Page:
Imagine the scene: you’re waiting in line at a basketball game, a take-out restaurant, or a bank. You notice a commotion – a man has collapsed on the other side of the room. Someone calls out to dial 911, and someone else points at you and asks you to get the AED. Knowing exactly what to do, you grab the little red box off the wall and jump in to help save the man’s life.
AEDs are an important step in CPR that can greatly improve chances of survival. They’re easy to learn, easy to use and, most importantly, anyone can use them! This article will go over all you need to know about AEDs – what they are and how to use them properly.
What is an AED – and How Do They Save Lives?
The human heart beats according to a rhythm, that familiar “lub-dub” we all recognize. When the heart gets off its rhythm, it can sometimes spell disaster. An AED, or automated external defibrillator, is a device that delivers a shock to the heart to restart the rhythm. They basically provide a jumpstart to the heart to get it back to beating normally and doing what it does best – pumping blood and oxygen to the rest of your body.
AEDs come in many different shapes and sizes, but they usually share a few key features: they’re small, portable, clearly marked, and easily accessible. You’ve probably seen AEDs all around and you might not have even noticed! Next time you’re out and about, look for the signs – a heart with a lightning bolt signals that an AED is close by. In California, places like gyms, schools, and public pools are required to have an AED on site, and many more choose to have one available.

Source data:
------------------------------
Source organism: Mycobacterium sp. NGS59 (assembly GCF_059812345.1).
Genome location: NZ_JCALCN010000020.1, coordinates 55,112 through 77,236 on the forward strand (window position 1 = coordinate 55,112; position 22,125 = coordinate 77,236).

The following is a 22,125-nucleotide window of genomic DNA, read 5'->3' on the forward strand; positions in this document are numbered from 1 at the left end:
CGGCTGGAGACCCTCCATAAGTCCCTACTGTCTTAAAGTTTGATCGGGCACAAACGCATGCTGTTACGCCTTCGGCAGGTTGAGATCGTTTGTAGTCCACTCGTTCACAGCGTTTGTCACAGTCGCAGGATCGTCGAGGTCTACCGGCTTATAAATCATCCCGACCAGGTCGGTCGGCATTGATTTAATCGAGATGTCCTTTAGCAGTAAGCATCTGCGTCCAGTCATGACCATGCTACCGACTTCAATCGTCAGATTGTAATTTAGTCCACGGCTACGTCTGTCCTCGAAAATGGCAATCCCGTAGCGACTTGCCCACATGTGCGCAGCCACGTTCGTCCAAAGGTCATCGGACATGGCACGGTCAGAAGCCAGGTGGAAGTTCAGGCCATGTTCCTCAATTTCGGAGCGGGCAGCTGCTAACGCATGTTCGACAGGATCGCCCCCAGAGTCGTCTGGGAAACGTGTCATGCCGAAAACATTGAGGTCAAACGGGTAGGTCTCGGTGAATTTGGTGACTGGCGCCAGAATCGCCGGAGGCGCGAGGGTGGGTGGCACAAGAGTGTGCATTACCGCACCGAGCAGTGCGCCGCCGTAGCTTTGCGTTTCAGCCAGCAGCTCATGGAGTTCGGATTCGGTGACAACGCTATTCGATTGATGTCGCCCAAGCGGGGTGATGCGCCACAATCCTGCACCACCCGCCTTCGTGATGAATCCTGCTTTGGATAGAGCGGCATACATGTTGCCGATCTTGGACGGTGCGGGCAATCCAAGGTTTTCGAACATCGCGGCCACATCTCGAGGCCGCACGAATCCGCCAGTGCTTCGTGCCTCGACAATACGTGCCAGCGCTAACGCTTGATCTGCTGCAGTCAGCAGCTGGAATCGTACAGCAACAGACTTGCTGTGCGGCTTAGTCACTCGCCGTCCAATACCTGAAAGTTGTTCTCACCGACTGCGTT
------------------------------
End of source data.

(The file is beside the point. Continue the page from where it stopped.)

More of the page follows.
When Should You Use One?
So, now that you know what an AED is (and what it looks like), how do you know when to use one?
Knowing when to use an AED is easy:
- If someone isn’t breathing, get the AED!
- If someone doesn’t have a pulse, get the AED!
You should use an AED whenever someone needs CPR. If you’re in a situation where you’re not sure if you should use an AED or not, you can be on the safe side by setting it up to use. Don’t worry – an AED won’t shock someone unless they need it, so you’re not going to accidentally hurt someone just by getting it set up.
When Not to Use an AED
There are a few situations when you shouldn’t use an AED right away, like:
- If the patient is in water or wet – dry the person the best you can before using the AED.
- If the patient has a lot of hair on their chest – if you can, try to shave the hair. Many AEDs come with a razor in the kit.
How to Use an AED Correctly
Once you’ve determined that a person needs the AED, you’ve got to set it up and use it. AEDs are simple to use and come with clear, visual directions – they even talk you through what you need to do!
Here are the steps to use the AED:
Step 1: Turn the AED on.
First things first, you need to turn the device on. Press the power button – it should be clearly marked.
Step 2: Place the patches.
Next, you need to place the patches on the person. Open or remove their shirt place the patches on their chest – they have pictures to show you where they need to go. You might need to plug them into the AED.
Step 3: Analyze.
Make sure everyone stops touching the person and press the “Analyze” button on the AED. Many newer AEDs do this on their own – you don’t have to press anything.
Step 4: Shock (or not).
If the AED tells you to, make sure that no one is touching the patient again. Then, press the “Shock” button to deliver a shock. Begin CPR right away. Sometimes, the AED will not need to give a shock, so you can just start CPR.
Remember, AEDs are designed to be simple, intuitive, and easy to use. Now that you know what an AED is, you’ll be prepared to use one in an emergency.
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